The Town of Pelham Public Library Announces Winners of the Fifth Annual James J. Nicholson Political Poetry Prize

The Town of Pelham Public Library is pleased to announce the winners of the 5th annual James J. Nicholson Political Poetry Contest. The winners include Meredith Trede of Sleepy Hollow, whose poem Commentary took top prize in the adult category.

A poetry reading and reception will be held at 7:30 p.m. on Wednesday, April 19, at the Pelham Public Library. It will feature readings by Meredith Trede as well as Joshua Mehigan, who served as judge of the adult category.

Joshua Mehigan’s poems have been featured in many periodicals, including PoetryThe New York Times, and The New Republic. Mr. Mehigan’s first book, The Optimist (Ohio Univ. Press, 2004), was winner of the Hollis Summers Poetry Prize and one of five finalists for a 2005 Los Angeles Times Book Prize. He lives with his wife in Brooklyn, New York, where he works as a teaching fellow at Brooklyn College. Mr. Mehigan is also the recipient of a 2011 National Endowment for the Arts Fellowship and is currently an Enhanced Chancellor’s Fellow at theGraduate Center of the City University of New York (2010–2014).

About his selection of Mrs. Trede’s winning entry, Mehigan said: “Commentary is a smart, surprising poem whose concision and plainspokenness conceal a sharp critique not only of political commentary but also, implicitly, of policy, politics, and political dialogue, in general. The poem works on a couple of levels to produce the kind of dryly absurd satire that is now rare in contemporary poetry. The poem’s speaker, a TV or radio commentator (or maybe all TV and radio commentators), delivers a detailed and yet completely empty report on some ominous international developments. But, all the while, the poet also artfully uses a multiple-choice device to offer two or three choices for each of the commentator’s key phrases, separated by slashes.”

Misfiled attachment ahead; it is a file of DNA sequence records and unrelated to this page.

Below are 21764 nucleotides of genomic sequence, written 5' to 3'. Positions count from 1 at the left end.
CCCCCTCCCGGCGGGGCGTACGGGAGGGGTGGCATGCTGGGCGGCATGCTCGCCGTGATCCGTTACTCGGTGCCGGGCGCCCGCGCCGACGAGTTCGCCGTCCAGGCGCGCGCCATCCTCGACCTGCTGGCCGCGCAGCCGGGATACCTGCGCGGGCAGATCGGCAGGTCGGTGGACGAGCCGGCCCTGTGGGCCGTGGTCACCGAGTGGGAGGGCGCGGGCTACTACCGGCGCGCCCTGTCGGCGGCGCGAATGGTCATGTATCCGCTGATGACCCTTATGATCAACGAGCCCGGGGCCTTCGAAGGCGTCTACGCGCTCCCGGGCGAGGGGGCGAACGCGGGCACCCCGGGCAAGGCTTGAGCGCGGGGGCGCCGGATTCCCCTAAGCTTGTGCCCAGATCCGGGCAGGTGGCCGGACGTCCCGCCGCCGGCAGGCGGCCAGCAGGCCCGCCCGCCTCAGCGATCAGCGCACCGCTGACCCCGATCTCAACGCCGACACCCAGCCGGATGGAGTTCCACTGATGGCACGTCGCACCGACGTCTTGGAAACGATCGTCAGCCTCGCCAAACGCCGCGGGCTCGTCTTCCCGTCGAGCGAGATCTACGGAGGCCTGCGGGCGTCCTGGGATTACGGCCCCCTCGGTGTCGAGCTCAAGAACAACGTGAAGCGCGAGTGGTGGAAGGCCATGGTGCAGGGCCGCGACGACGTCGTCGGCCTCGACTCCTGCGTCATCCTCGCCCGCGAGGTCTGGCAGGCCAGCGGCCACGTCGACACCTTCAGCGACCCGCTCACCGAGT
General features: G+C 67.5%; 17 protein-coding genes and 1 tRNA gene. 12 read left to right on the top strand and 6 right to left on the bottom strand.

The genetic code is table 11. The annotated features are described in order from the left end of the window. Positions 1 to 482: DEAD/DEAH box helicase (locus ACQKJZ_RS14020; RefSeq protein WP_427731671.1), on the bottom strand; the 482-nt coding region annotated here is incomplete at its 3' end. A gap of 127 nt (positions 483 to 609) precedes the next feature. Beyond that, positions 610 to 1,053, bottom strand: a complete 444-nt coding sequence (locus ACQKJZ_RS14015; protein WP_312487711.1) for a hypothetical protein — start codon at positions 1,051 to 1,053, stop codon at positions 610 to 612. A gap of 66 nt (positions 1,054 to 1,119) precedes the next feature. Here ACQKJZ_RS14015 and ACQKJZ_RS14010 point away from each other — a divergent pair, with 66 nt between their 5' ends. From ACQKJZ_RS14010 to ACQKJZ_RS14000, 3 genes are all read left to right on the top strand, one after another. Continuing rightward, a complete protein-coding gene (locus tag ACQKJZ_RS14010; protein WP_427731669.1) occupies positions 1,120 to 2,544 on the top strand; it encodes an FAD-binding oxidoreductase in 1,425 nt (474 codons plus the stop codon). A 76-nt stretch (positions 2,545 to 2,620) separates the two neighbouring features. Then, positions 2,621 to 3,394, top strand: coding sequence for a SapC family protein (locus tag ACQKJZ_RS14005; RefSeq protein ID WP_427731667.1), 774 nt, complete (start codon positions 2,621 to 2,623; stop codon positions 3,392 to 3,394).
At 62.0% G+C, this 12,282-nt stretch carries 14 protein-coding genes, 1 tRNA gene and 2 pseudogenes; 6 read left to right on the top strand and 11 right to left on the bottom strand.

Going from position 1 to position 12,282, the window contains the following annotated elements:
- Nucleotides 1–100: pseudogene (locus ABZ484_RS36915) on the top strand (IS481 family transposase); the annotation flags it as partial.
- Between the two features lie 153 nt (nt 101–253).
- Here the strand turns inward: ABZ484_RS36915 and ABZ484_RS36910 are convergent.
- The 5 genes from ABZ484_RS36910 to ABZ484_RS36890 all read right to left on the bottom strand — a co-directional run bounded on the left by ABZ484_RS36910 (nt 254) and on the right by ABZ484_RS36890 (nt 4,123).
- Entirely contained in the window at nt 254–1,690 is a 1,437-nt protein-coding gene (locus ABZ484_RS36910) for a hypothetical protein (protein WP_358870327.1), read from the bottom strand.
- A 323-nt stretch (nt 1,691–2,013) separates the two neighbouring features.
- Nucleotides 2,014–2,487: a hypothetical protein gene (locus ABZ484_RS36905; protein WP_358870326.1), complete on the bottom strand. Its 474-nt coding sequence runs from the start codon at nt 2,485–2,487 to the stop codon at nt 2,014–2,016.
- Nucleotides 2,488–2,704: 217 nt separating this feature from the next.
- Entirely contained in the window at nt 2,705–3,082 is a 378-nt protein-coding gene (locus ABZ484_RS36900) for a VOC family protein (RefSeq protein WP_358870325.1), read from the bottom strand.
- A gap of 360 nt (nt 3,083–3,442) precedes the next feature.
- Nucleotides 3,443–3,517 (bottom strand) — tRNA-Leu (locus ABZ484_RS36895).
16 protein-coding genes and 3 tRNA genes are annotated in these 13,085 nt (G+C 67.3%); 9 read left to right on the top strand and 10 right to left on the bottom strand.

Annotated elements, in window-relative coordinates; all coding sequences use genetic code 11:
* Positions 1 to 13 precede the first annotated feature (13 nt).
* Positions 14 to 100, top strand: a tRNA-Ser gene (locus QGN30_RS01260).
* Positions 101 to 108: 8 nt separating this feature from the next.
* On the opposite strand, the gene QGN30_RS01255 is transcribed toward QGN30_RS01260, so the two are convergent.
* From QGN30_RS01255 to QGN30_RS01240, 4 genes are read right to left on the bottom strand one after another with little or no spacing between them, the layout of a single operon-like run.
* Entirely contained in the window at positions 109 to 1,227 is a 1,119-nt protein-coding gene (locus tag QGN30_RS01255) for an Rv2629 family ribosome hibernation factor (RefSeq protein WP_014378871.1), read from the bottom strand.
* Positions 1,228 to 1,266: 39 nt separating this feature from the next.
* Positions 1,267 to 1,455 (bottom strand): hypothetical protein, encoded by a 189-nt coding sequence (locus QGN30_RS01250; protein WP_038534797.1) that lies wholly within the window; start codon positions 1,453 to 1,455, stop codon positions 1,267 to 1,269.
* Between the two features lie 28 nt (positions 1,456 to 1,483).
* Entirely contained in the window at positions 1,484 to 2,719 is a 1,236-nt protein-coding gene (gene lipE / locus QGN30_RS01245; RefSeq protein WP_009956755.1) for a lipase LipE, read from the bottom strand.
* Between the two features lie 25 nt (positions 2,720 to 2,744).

The latest, just in: a vital, oil/fruit-giving
ally/adversary, reeling/recovering from
looting/swindlers, sympathy for this
side or that, we have/withheld aid.

Mehigan continued: “It quickly becomes clear that the level of discussion is extremely limited, usually to overly simplistic either/or alternatives. By the poem’s end, the reader is reminded strongly of all the ways in which this generic commentator and these generic ‘choices’ might remind us of our present-day political reality, which is polarized to an extent that can seem to render commentary, democratic policy-making, and simple discussion impossible.”

The annual James J. Nicholson Political Poetry Prize competition was established by Pelham resident Peggy Nicholson and her children in memory of their beloved husband and father. For the fifth consecutive year, the competition has awarded top political poetry submitted in the adult category, open to any resident of Westchester County age 18 or older, and in the student categories, open to students at Pelham Memorial High School and Pelham Middle School.